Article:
Chamelia (catchment area = 1603 km2), a tributary of Mahakali, is a snow-fed watershed in Western Nepal. The watershed has 14 hydropower projects at various stages of development. This study simulated the current and future hydrological system of Chamelia using the Soil and Water Assessment Tool (SWAT). The model was calibrated for 2001-2007; validated for 2008-2013; and then applied to assess streamflow response to projected future climate scenarios. Multi-site calibration ensures that the model is capable of reproducing hydrological heterogeneity within the watershed. Current water balance above the Q120 hydrological station in the forms of precipitation, actual evapotranspiration (AET), and net water yield are 2469 mm, 381 mm and 1946 mm, respectively. Outputs of five Regional Climate Models (RCMs) under two representative concentration pathways (RCPs) for three future periods were considered for assessing climate change impacts. An ensemble of bias-corrected RCM projections showed that maximum temperature under RCP4.5 (RCP8.5) scenario for near-, mid-, and far-futures is projected to increase from the baseline by 0.9 °C (1.1 °C), 1.4 °C (2.1 °C), and 1.6 °C (3.4 °C), respectively. Minimum temperature for the same scenarios and future periods are projected to increase by 0.9 °C (1.2 °C), 1.6 °C (2.5 °C), and 2.0 °C (3.9 °C), respectively. Average annual precipitation under RCP4.5 (RCP8.5) scenario for near-, mid-, and far-futures are projected to increase by 10% (11%), 10% (15%), and 13% (15%), respectively. Based on the five RCMs considered, there is a high consensus for increase in temperature but higher uncertainty with respect to precipitations. Under these projected changes, average annual streamflow was simulated to increase gradually from the near to far future under both RCPs; for instance, by 8.2% in near-, 12.2% in mid-, and 15.0% in far-future under RCP4.5 scenarios. The results are useful for planning water infrastructure projects, in Chamelia and throughout the Mahakali basin, to ensure long-term sustainability under climate change.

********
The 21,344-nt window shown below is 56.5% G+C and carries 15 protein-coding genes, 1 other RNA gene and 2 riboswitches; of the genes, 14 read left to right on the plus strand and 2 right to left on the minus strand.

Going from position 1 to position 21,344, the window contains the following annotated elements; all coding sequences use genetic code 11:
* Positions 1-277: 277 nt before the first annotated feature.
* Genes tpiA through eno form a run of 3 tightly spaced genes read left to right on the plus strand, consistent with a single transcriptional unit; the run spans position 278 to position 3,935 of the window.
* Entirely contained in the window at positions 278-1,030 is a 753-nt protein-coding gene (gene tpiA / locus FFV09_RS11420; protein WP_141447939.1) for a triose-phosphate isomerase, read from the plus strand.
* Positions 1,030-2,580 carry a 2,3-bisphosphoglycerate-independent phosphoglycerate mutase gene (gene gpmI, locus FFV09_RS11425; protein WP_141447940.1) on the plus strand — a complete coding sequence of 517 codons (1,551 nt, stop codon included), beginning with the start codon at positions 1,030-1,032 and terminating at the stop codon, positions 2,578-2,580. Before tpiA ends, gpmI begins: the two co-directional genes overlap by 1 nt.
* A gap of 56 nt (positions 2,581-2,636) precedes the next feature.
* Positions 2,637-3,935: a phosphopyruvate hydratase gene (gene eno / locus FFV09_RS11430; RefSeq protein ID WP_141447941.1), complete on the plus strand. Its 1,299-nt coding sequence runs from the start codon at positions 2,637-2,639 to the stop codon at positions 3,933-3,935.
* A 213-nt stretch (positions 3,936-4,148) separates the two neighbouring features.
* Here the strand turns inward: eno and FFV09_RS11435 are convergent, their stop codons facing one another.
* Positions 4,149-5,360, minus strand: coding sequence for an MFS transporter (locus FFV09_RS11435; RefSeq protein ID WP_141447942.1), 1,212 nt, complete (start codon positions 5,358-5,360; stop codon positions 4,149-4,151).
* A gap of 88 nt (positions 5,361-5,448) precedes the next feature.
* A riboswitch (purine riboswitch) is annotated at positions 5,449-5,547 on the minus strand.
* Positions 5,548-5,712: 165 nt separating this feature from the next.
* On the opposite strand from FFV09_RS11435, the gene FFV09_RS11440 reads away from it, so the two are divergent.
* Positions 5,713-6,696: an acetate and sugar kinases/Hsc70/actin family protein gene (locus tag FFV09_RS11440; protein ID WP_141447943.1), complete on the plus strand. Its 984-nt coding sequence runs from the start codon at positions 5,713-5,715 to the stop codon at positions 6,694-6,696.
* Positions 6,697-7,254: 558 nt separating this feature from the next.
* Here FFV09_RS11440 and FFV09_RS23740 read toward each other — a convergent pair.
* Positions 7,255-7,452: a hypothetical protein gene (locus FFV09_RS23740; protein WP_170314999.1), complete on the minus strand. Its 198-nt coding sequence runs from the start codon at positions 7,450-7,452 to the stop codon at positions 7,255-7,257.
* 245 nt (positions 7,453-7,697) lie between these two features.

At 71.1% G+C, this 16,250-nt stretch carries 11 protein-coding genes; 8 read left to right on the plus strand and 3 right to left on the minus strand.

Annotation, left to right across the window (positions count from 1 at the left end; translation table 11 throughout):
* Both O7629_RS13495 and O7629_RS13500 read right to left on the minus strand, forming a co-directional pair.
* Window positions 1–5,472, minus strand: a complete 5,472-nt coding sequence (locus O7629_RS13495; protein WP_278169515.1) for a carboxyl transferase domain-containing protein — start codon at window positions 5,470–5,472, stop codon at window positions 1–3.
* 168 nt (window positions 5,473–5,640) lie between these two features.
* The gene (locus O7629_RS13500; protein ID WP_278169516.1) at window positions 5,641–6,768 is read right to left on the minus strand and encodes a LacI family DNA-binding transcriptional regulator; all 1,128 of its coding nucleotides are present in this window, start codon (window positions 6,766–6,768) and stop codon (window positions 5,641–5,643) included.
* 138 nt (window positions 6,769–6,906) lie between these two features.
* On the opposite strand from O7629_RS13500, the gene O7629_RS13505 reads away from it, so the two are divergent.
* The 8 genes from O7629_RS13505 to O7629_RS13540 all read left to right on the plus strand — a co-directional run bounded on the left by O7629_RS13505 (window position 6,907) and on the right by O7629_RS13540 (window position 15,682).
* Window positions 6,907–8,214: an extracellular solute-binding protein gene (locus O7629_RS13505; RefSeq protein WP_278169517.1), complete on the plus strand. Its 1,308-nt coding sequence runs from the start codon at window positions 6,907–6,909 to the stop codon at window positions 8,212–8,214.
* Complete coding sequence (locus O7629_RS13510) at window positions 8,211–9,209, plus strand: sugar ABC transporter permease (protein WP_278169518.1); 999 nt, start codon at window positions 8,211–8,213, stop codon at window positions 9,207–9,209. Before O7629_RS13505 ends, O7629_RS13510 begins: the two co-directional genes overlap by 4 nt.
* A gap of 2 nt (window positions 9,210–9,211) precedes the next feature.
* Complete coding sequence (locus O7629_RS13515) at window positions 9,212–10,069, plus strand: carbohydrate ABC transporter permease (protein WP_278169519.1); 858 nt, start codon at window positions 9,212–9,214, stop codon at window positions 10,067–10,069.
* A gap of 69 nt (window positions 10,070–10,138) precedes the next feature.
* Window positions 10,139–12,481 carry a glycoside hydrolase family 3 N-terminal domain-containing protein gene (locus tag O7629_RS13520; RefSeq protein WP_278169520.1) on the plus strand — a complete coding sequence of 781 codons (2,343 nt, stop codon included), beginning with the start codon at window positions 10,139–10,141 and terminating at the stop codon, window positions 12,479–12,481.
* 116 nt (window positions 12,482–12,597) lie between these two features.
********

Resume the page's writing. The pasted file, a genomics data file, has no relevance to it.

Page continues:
RevDate: 2018-09-10

Arbuthnott K, Hajat S, Heaviside C, et al (2018)

What is cold-related mortality? A multi-disciplinary perspective to inform climate change impact assessments.

Environment international, 121(Pt 1):119-129 pii:S0160-4120(18)30899-7 [Epub ahead of print].

BACKGROUND: There is a growing discussion regarding the mortality burdens of hot and cold weather and how the balance between these may alter as a result of climate change. Net effects of climate change are often presented, and in some settings these may suggest that reductions in cold-related mortality will outweigh increases in heat-related mortality. However, key to these discussions is that the magnitude of temperature-related mortality is wholly sensitive to the placement of the temperature threshold above or below which effects are modelled. For cold exposure especially, where threshold effects are often ill-defined, choices in threshold placement have varied widely between published studies, even within the same location. Despite this, there is little discussion around appropriate threshold selection and whether reported associations reflect true causal relationships - i.e. whether all deaths occurring below a given temperature threshold can be regarded as cold-related and are therefore likely to decrease as climate warms.

OBJECTIVES: Our objectives are to initiate a discussion around the importance of threshold placement and examine evidence for causality across the full range of temperatures used to quantify cold-related mortality. We examine whether understanding causal mechanisms can inform threshold selection, the interpretation of current and future cold-related health burdens and their use in policy formation.

METHODS: Using Greater London data as an example, we first illustrate the sensitivity of cold related mortality to threshold selection. Using the Bradford Hill criteria as a framework, we then integrate knowledge and evidence from multiple disciplines and areas- including animal and human physiology, epidemiology, biomarker studies and population level studies. This allows for discussion of several possible direct and indirect causal mechanisms operating across the range of 'cold' temperatures and lag periods used in health impact studies, and whether this in turn can inform appropriate threshold placement.

RESULTS: Evidence from a range of disciplines appears to support a causal relationship for cold across a range of temperatures and lag periods, although there is more consistent evidence for a causal effect at more extreme temperatures. It is plausible that 'direct' mechanisms for cold mortality are likely to occur at lower temperatures and 'indirect' mechanisms (e.g. via increased spread of infection) may occur at milder temperatures.